There are a significant number of factors to consider when determining who would be an appropriate candidate for a leg transplant. First and foremost, we are looking for candidates who suffer from lower extremity amputation following burns, trauma, tumors, or congenital deformities. Listed below are some of the eligibility factors that we consider:
All patients must be at between 18 and 60 years of age.
Patients must have a strong motivation to proceed with transplant and accept dedicating at least two years toward extensive post-transplant rehabilitation.
The time between the injury and the transplant must be more than six months, but less than 15 years.
Patients must report less than optimal outcomes with lower extremity prostheses, as evaluated by an experienced physical therapist, during a minimal trial period of six months.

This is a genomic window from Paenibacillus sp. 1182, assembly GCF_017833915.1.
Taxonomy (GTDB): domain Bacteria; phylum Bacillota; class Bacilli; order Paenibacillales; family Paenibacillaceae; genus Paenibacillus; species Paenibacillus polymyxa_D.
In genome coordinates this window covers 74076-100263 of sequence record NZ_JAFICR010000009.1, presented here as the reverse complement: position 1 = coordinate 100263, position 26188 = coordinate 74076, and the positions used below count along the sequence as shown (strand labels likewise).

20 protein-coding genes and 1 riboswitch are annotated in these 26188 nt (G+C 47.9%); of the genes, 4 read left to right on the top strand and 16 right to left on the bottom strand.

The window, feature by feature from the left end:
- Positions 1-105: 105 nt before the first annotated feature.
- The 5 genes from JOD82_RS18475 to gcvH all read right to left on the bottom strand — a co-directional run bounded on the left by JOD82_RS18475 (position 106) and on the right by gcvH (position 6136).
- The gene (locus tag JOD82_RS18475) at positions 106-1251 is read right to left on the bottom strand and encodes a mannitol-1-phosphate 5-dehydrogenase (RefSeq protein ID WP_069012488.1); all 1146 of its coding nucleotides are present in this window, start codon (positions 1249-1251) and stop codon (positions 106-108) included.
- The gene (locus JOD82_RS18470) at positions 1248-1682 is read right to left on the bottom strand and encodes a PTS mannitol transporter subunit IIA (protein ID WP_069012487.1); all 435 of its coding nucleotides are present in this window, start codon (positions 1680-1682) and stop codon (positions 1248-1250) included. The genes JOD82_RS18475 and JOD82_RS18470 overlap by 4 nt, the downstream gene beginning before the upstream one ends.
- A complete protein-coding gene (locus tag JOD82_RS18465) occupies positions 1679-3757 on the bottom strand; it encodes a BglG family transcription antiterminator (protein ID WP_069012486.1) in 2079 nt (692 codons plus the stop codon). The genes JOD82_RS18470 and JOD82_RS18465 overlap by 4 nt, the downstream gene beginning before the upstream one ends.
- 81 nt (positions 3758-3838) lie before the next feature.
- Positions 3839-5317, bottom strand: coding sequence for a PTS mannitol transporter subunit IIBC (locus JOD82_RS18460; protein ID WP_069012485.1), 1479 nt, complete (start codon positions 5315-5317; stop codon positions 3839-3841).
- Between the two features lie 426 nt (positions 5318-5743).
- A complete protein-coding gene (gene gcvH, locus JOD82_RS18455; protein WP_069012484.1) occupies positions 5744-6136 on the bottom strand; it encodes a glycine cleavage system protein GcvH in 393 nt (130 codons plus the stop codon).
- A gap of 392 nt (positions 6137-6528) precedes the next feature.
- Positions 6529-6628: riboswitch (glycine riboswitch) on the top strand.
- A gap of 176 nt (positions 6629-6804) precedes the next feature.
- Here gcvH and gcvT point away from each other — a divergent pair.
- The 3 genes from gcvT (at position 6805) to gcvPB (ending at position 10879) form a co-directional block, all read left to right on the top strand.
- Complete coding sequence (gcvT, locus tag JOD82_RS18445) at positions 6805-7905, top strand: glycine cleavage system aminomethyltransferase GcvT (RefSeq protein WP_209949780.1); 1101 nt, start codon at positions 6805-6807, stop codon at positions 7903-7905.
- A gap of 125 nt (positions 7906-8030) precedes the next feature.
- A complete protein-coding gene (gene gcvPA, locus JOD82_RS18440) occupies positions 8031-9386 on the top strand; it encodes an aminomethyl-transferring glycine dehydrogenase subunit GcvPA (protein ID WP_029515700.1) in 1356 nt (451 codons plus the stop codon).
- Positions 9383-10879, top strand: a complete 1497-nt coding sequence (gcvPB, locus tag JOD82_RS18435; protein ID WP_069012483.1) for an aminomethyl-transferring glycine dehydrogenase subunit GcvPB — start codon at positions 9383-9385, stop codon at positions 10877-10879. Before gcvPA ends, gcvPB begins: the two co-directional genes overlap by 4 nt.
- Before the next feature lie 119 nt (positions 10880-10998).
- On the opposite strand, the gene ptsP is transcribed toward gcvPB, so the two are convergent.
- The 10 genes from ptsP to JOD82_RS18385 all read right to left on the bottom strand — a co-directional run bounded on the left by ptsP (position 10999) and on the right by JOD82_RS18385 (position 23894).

Patients must be willing to take immunosuppressants – drugs that help prevent rejection of the transplant – for the rest of their lives.
Women who are pregnant must wait until at least six weeks after the completion of their pregnancy before a transplant can be considered.
There also are a lot of factors to consider when looking for an appropriate leg transplant donor, and we work closely with the New England Organ Bank (NEOB) to help us with this challenging search. Here are just a few of the characteristics that we evaluate:
Skin color, texture, and size of the leg should be similar to that of the patient.
Time is critical when recovering the leg from a donor, so the donor must be located within a four-hour travel radius of Brigham and Women’s Hospital.
The donor’s family must provide consent. Self consent to organ and tissue donation, such as can be done on a motor vehicle license application, does not apply to leg tissue donation.